Undergraduate Admission Requirements and Procedures
In order to qualify for admission to the University of Southern Indiana, new freshmen students are considered for acceptance based on their high school GPA and curriculum, standardized test scores, and other evidence of the applicant’s potential for academic success.
Each freshman applicant is reviewed on an individual basis and is evaluated on the following areas from his/her high school transcript:
- Four years of English
- Three to four years of laboratory science
- Three years of social science
- Three to four years of mathematics
Transcripts recording any coursework completed while in high school that could be considered for college credit including university level/dual credit courses, Advanced Placement (AP), College Level Examination Program (CLEP), or International Baccalaureate (IB), should be submitted with the Application for Undergraduate Admission.
Admission to the University does not guarantee acceptance into a specified area of study, department, or college. Further information about the requirements of major programs and/or colleges may be obtained from the respective academic department.
The University of Southern Indiana welcomes applications for University admission from homeschooled students. Homeschooled students have been part of the academic community for many years and the University recognizes the important contributions that these students make both in the classroom and as a part of student life on the campus. The University makes a deliberate effort to accommodate the special circumstances of homeschoolers in the admission process.
Applicants for admission who have not fulfilled a college prepatory curriculum are considered for admission on an individual basis. Grade point average, curriculum, standardized test scores (SAT, ACT), and other evidence of the applicant’s potential for academic success are considered in the admission decision.
Qualified homeschooled students are eligible for consideration of institutional scholarships. Homeschooled students applying for academic scholarships are evaluated on the same basis as all other students. Grade point average and standardized test scores (SAT, ACT) serve as the primary criteria.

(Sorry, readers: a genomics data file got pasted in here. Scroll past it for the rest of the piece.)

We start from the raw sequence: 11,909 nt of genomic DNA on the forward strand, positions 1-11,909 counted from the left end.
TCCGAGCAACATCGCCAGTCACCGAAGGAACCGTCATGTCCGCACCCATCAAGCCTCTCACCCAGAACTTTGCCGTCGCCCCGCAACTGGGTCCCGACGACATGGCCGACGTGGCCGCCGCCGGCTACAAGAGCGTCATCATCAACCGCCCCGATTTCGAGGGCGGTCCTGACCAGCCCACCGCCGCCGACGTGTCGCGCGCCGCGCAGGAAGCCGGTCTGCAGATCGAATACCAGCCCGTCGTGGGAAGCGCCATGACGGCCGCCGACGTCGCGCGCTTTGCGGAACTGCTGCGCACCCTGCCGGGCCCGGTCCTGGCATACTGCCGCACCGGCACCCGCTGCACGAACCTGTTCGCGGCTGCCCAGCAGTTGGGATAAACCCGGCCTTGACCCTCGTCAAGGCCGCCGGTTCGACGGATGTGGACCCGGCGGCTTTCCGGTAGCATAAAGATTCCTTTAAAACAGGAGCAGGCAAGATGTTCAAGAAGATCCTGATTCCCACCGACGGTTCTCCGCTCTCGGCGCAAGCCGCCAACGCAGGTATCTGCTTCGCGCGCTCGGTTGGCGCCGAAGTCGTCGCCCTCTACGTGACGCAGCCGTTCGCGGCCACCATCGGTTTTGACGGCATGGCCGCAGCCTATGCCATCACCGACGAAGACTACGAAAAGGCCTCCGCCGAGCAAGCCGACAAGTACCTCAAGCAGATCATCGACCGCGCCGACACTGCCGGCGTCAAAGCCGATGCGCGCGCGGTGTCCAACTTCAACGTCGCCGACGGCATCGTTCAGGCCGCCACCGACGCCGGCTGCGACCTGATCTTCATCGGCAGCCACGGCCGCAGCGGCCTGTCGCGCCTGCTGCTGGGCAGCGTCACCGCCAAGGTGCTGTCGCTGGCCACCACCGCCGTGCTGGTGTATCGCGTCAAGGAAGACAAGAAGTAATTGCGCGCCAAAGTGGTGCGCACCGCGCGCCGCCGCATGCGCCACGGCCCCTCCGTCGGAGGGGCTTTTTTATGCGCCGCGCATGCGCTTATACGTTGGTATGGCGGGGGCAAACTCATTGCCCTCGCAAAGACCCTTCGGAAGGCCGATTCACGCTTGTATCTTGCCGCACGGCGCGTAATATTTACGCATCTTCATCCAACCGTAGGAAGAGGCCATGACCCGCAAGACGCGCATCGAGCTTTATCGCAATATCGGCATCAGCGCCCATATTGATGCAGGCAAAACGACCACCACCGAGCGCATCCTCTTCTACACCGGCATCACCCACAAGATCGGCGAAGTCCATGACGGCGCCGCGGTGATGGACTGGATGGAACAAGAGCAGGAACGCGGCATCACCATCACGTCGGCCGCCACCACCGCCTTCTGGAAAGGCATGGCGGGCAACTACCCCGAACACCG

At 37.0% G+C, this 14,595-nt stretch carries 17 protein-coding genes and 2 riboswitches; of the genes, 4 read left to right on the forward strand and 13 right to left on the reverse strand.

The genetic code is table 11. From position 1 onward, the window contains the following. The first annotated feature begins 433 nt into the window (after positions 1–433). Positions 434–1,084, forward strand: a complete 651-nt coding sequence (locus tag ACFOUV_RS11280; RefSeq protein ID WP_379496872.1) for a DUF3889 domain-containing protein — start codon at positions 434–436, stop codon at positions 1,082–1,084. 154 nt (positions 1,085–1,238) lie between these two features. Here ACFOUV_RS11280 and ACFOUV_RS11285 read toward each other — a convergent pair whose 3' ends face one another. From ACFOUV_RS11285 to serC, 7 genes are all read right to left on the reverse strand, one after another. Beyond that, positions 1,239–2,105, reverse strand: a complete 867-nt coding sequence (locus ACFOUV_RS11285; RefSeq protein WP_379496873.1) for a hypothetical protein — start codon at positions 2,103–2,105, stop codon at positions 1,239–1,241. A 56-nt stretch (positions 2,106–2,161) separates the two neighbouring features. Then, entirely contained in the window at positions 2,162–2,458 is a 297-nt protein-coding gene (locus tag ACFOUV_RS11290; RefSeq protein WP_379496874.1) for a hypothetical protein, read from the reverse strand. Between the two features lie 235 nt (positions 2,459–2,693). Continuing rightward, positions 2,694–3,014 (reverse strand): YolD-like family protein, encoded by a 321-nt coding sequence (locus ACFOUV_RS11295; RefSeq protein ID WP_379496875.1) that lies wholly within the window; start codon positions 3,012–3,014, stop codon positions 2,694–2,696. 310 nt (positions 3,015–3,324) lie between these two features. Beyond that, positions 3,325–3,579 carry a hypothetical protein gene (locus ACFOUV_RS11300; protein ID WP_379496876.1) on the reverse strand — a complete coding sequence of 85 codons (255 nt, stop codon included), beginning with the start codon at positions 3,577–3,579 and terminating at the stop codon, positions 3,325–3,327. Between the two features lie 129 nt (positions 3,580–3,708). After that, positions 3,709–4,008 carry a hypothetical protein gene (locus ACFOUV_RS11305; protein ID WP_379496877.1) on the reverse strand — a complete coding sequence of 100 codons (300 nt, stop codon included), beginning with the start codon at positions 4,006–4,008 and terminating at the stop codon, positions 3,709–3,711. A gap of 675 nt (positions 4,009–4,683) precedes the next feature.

The University understands that the academic transcripts of homeschooled students may differ from those of public and private high school students. Homeschooled transcripts are required for admission to the University and they should include:
- An assessment of academic performance (letter grades, percentages), including an explanation of any applicable grading scale or class ranking
- A list of all high school equivalent courses taken, and the timeframe in which the courses were completed (year and semester)
If students have completed course work concurrently at a college or university, include official transcript(s) from the institution(s) with your application for admission.
Admission of homeschooled students to the University of Southern Indiana does not guarantee acceptance into a specific program of study, department, or college. Further information concerning the academic requirements of major programs and/or colleges may be obtained from the respective academic department.
Standardized Test Scores
All students applying for admission to the University of Southern Indiana are required to take either the Scholastic Aptitude Test (SAT) or the American College Test (ACT). These tests should be taken prior to application to the University.
Beginning freshmen should take one of these examinations in the latter part of the junior year or early in the senior year in high school. Each applicant should consult his or her high school guidance office for detailed information on test dates, test centers, registration forms, registration periods, and deadlines. This information also may be obtained by visiting www.actstudent.org or www.collegeboard.com. If a student already has taken one of the required tests and the University of Southern Indiana was not designated to receive the results, he or she should do one of the following: (1) contact the National Testing Center and request the scores be sent to the University, or (2) request that the high school send the test scores to the USI Office of Admission. A student who did not take the SAT/ACT while in high school should contact ACT or SAT for test registration information. Students transferring from another university might be required to take either test. Check with the Office of Admission for more information.
In evaluating applications for transfer admission, factors which will be considered are: (1) academic performance at each college attended; (2) academic performance from high school; and (3) personal qualifications and citizenship. The applicant also may be asked to: (1) have an interview with a member of the Admission staff; and (2) provide scores obtained on either the ACT or SAT exam.